Quiet Mind; Open Heart (with Ram Dass)

Photo by Amanda Fenton

Ram Dass is an American Spiritual Teacher, former academic and clinical psychologist. He’s 87. He’s one who has bridged western and eastern ways of knowing.

A friend, Joan Hitchens, recently recommended a Ram Dass book to me, “Walking Each Other Home: Conversations About Loving and Dying.” I’m interested because, well, aren’t we all seeking love, perhaps loving. And, well, aren’t we all dying.

I notice that I am sipping this book. Sometimes picking it up to read just a paragraph. And then giving myself permission to let those few words abide in me.

Here’s an example of a sip:

If I’m going to die, the best way to prepare is to quiet my mind and open my heart. 
If I’m going to live, the best way to prepare is to quiet my mind and open my heart. 

I love the contrast that calls for the same action and practice.

I remain a person committed to giving attention to the thing behind the thing behind the thing. It’s rather irrepressible in me. Sometimes it’s fun. Sometimes it’s really hard. Sometimes it feels philosophical. Most of the time it feels utterly and essentially on the ground.

It is my belief and experience that groups too, seek the deeper paths together. Groups too, seek meaning and purpose together. Groups too, sense that there is more to what is happening than what is happening. The language in groups is often more obscured, but I don’t think the desire is. The complexity is often more intense, but I don’t think the essential impulse is.

Groups too, seek process, to quiet mind and open heart. Groups too, seek healing beyond default pattern.

That’s my story. I’m sticking to it.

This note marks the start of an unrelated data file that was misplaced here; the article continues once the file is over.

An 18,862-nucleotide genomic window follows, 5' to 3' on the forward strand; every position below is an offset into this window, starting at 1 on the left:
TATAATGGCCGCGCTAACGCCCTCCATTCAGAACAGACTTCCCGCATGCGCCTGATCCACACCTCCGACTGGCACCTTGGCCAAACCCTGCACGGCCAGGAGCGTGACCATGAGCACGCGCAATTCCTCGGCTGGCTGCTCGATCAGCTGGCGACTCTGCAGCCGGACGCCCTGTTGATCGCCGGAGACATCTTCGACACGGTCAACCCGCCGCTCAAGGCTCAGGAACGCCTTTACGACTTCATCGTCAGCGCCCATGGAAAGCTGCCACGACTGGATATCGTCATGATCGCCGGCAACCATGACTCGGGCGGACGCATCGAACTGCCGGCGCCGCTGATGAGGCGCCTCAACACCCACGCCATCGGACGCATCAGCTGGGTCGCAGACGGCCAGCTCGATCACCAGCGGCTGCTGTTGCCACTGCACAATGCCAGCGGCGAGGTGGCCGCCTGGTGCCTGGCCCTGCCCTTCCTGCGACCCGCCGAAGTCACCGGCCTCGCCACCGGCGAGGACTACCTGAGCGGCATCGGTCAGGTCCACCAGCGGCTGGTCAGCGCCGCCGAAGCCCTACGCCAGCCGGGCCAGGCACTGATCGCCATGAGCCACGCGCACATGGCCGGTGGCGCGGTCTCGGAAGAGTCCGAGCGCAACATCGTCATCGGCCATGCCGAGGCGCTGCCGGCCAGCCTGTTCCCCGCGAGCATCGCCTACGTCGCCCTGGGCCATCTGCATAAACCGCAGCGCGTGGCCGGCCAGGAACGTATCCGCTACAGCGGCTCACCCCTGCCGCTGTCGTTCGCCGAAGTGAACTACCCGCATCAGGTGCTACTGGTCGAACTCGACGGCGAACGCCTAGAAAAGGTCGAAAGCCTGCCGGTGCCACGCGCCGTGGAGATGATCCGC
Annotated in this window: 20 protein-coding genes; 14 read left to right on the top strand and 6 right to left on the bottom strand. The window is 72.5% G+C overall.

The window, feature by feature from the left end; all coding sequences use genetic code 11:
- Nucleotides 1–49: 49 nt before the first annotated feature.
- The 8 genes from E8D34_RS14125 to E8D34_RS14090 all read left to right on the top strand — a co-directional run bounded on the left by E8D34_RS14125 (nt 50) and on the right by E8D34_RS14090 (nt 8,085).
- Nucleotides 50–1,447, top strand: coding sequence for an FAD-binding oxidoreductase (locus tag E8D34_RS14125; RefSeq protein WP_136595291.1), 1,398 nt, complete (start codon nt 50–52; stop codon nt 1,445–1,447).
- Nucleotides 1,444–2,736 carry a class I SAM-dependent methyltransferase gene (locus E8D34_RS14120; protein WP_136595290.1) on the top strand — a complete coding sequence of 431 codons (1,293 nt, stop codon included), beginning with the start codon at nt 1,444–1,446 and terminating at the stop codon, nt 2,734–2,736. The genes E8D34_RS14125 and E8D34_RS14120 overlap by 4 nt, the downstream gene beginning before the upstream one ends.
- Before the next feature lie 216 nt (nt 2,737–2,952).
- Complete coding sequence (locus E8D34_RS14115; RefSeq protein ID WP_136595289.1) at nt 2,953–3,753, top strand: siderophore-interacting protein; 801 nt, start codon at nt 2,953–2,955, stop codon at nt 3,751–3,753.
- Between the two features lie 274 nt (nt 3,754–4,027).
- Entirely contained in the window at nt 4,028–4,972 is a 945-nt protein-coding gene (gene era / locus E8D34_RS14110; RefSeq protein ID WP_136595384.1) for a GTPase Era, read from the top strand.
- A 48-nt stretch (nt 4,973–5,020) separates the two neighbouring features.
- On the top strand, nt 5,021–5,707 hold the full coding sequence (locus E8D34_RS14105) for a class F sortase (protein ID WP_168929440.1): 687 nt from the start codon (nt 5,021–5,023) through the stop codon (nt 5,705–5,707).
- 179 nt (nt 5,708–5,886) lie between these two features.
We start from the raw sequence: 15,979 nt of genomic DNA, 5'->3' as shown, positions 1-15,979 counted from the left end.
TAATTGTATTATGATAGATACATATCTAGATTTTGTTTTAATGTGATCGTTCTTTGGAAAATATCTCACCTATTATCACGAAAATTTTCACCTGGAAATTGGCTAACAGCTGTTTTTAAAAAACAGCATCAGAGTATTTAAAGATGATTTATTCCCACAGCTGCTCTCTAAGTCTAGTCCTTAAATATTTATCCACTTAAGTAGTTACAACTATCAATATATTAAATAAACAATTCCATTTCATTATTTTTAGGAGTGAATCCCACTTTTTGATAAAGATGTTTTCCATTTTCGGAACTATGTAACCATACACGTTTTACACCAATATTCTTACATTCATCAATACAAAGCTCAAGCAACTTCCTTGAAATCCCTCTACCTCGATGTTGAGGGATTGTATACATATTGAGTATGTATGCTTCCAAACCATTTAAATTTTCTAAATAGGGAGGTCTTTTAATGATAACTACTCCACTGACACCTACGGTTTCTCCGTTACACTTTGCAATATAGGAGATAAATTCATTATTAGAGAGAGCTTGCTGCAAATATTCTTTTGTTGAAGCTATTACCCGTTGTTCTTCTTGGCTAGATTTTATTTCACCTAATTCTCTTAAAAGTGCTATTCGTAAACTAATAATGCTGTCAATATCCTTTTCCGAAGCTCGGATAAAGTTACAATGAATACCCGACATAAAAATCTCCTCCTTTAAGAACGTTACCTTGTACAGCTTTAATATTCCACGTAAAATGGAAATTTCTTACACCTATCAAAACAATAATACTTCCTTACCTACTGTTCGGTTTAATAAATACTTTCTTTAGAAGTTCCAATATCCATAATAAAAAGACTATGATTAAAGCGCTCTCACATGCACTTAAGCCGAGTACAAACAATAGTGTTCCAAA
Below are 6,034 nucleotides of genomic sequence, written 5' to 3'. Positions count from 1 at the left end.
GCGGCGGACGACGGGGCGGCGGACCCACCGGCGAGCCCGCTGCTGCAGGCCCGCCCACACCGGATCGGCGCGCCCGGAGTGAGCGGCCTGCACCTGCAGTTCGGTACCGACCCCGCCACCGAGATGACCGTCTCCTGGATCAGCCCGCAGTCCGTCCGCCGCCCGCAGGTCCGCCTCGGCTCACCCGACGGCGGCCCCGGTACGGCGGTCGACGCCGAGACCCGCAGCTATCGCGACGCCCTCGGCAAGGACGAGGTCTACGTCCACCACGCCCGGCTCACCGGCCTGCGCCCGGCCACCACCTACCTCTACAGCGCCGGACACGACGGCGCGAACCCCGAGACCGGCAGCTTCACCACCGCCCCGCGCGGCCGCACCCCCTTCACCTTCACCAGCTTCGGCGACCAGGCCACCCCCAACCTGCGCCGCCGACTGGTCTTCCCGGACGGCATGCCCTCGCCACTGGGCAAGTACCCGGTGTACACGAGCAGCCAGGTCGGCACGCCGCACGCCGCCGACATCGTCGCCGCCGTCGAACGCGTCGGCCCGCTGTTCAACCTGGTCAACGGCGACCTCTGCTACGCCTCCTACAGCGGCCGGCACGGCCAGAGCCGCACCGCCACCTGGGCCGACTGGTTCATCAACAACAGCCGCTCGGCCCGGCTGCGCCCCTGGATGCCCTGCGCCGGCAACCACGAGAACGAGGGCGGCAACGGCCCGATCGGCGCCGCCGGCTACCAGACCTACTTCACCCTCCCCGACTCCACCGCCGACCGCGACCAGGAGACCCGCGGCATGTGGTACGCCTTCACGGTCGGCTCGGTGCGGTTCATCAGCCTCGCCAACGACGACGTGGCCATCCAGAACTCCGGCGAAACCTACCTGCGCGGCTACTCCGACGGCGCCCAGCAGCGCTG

4 Replies to “Quiet Mind; Open Heart (with Ram Dass)”

  1. What a refreshing invitation this frosty morning…Thank you for sharing it, Tenneson. As I get older, more and more I seek (need?!) the simple that exists as part of everything. It’s like the breath – always there, so easy to miss. And the only way to really “see” anything meaningful is to become quiet, relax, and open. I LOVE the simple in “the best way to prepare is to quiet my mind and open my heart” – a daily practice, a mantra for life. (The only thing I might add to my personal practice is “and laugh along the way…” Haha!) With Warmth, Cosmic Giggles and Love, Michelle

  2. Nice post, Tenneson and advice I’ve often followed. But I’ve also recently come to appreciate that it is only one end of the living-dying continuum. At the other, lies a much hotter, more “cooked” recipe of Ram Dass drink to sip on:

    If I’m going to die, the best way to prepare is to shake and dance, tremble and vibrate
    If I’m going to live, the best way to prepare is to shake and dance, tremble and vibrate

    Get up and shake, dance, tremble and vibrate. Most times your heart opens effortlessly.

    An elder of the Kalahari once described it to psychotherapist and shaman Brad Keeney like this: “The same power that changes a person’s emotion from love to anger can also change the anger back to love. To keep healthy, healers must help the feelings keep changing. We shake to help those things move. All the different feelings are in a circle that must keep going round and round.”

    In terms of “group” the wisdom I might find in the deserts of southern Africa is that the “dance” is what is all-important. No meaning, purpose or understanding needed. Just movement, change, conversation. A never-ending story.

  3. I am delighted to hear you find inspiring sips witihin this book Tenneson. Living, dying and loving are top on my basic need of daily attention. As Allister offers, it may mean we have to shake, dance, tremble and vibrate to prepare! Until one learns to settle into the quiet mind and the open heart of each breath of being.

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